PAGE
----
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Victims of The Law

I

“Alright, boys. Time for breakfast. WAKE UP! WAKE UP!” shouted the guard as he banged his nightstick on the prison bars. He gave them food inside their cell.

“Oh, by the way, this one just came in,” the guard brought a man with some bruises on his face. The prisoner was about 180 cm in height, taller than everyone inside the single cell. He had huge muscles, judging by the tight prison clothes that he wore. Intimidated by the man, everyone sat away from him when they ate. One of the prisoners whispered to the leader of the cell.

“Hey, boss. I-I think you should talk to him.”

The boss, without a single word, stood up and came close to him.

“Hey, you. Tough guy. You got wounded pretty bad there, eh?”

The guy kept on eating his food and ignored the boss.

“HEY!!! I’M TALKING TO YOU!!!” shouted the boss angrily. 

The man stayed silent and kept on eating his meal. Of course, the boss was not stupid. Compared to the man, he was only 160 in height. So, he tried not to lose his temper.

“I’M THE BOSS OF THIS CELL, GET IT?!?!?”

The man, after finishing his meal, stood up and said, “Loud and clear… Boss.”

He sat in the corner, looking out of his prison cell. The other prisoners were curious about the guy. As they went to the prison’s courtyard, they started asking other prisoners.

“Hey, heard about the guy that came this morning?”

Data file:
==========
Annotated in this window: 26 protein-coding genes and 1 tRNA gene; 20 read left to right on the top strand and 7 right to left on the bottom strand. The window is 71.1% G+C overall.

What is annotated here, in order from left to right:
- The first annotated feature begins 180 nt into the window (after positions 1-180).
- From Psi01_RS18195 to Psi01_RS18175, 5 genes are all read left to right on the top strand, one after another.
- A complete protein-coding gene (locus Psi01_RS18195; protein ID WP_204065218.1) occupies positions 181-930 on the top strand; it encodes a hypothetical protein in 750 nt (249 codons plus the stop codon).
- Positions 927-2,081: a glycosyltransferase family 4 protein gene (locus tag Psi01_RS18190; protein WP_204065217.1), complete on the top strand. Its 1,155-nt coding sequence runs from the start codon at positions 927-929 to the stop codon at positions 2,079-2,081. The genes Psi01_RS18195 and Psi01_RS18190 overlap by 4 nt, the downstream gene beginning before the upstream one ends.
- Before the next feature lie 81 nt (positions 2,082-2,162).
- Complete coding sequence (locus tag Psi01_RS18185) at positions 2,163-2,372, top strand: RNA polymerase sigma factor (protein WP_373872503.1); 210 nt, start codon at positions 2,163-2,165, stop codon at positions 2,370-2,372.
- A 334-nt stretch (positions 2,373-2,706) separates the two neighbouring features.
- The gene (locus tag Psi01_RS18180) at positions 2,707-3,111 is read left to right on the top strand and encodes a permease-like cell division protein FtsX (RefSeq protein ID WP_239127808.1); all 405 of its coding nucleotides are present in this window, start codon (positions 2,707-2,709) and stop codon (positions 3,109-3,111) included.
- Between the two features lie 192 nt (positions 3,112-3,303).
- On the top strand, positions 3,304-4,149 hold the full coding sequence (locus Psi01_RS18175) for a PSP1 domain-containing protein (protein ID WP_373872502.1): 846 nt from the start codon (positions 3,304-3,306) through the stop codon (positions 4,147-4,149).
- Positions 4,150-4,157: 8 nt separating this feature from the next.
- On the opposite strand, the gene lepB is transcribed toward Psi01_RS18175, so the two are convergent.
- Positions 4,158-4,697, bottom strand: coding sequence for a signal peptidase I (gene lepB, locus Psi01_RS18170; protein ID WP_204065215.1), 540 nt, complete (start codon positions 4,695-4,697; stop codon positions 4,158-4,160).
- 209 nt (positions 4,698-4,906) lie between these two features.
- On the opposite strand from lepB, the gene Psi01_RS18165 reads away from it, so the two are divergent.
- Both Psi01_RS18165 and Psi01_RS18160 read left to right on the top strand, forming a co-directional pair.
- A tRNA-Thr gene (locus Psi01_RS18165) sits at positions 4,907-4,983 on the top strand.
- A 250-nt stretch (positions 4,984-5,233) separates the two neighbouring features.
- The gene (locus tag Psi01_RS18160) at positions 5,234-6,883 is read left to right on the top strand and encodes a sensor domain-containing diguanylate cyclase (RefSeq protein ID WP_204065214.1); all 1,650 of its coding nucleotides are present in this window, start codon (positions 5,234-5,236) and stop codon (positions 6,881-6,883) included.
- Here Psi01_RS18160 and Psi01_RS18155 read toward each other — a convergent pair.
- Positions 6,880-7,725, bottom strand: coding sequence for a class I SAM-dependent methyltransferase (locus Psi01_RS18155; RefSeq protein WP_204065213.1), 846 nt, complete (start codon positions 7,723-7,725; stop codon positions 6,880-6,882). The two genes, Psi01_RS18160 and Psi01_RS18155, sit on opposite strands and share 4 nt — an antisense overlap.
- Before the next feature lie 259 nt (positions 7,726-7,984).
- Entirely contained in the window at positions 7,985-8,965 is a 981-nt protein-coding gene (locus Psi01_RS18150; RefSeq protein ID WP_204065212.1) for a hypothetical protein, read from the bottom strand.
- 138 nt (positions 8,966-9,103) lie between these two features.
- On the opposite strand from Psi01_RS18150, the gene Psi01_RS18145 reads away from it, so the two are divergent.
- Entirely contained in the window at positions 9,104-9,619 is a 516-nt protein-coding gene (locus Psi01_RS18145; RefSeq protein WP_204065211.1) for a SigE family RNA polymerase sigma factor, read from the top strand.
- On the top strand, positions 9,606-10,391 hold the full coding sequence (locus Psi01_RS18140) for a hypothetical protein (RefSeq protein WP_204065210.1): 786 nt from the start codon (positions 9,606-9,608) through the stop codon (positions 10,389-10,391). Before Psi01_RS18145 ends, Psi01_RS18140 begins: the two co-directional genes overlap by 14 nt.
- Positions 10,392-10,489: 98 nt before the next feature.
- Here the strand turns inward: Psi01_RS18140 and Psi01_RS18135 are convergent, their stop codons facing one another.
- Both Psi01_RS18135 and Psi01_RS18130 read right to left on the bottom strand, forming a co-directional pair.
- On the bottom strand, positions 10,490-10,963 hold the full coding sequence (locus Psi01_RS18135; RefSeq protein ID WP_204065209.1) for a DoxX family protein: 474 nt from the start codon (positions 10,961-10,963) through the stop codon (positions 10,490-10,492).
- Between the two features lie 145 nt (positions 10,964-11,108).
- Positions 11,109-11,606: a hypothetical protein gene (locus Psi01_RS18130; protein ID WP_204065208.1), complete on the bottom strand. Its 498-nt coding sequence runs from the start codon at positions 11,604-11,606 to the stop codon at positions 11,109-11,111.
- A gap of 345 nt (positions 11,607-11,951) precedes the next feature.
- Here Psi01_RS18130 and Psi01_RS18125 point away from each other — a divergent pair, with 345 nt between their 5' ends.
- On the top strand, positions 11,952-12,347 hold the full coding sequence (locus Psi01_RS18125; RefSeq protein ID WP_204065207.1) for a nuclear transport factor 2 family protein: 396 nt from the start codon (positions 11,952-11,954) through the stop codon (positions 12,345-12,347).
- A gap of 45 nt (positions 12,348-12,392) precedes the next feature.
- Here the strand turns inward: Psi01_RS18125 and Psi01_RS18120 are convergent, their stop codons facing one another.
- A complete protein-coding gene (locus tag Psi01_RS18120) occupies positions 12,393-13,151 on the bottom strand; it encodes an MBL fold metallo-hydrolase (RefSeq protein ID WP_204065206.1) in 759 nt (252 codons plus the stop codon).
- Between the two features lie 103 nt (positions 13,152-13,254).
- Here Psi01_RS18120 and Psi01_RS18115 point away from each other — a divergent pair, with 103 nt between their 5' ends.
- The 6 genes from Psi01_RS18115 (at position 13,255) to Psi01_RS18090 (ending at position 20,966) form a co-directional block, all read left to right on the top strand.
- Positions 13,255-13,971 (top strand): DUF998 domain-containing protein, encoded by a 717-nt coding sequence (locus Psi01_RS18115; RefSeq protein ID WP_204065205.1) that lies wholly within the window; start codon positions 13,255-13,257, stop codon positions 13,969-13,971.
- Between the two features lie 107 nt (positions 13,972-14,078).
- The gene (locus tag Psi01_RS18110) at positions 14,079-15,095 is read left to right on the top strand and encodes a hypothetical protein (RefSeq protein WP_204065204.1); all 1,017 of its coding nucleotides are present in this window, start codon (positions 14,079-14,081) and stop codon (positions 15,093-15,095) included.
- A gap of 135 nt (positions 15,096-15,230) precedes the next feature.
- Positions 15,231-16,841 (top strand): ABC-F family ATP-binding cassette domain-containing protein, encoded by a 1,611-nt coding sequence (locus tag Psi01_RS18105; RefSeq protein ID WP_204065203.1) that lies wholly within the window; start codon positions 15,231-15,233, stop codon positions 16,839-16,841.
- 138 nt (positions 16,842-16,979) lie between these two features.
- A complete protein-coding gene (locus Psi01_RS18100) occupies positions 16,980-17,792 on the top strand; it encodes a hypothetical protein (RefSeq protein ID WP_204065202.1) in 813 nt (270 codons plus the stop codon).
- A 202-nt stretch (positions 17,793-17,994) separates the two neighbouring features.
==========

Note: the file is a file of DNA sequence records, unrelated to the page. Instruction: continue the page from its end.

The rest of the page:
“That tall, big guy?”

“Yeah, him. Any info?”

The tall, big guy just stood there, facing out of the cell while looking sternly at the prison walls. 

“Ah, him. Some guards said that he beat up several guys. Wait, uh… three guys.”

“So, he’s in for assault?”

“More like… a fight. Yeah, a fight. He put three of them in hospital and is now waiting for trial.”

As the clock hit 1 am, the prisoners went inside for lunch in their cells. Anchovies, eggplant and rice, like usual. The anchovies were very salty, and the eggplant was undercooked. Yet, everyone kept on eating it. One of the prisoners, Randi, came close to the big guy and started talking to him.

“So, uh… fighting, huh?”

The guy stayed silent.

“Well, I am here for pickpocketing,” shared Randi to the guy. “Two years, six months with good behavior.”

“I’m still waiting for my trial. But, I think I’ll be here for a long time.”

“Well, no doubt. Three guys went to the hospital. Is it true?”

“Yes,” said the guy with a low tone: a tone of regret.

“I’m Randi. What’s yours?”

“Yarsa.”

Yarsa went back to his food and started eating it.

“Hmm…,” Randi hummed curiously towards Yarsa.

“What is it?” asked Yarsa.

“You’re not that type of guy,” replied Randi.

“What? What guy?”

“You know, the guy who looks for trouble, the guy who beats up others just to show dominance. I’ve been living in this prison for a year and, if you were THAT type of guy, you would’ve beaten my boss the first time you stepped in. I mean, with that big muscle of yours, you’ll win for sure.”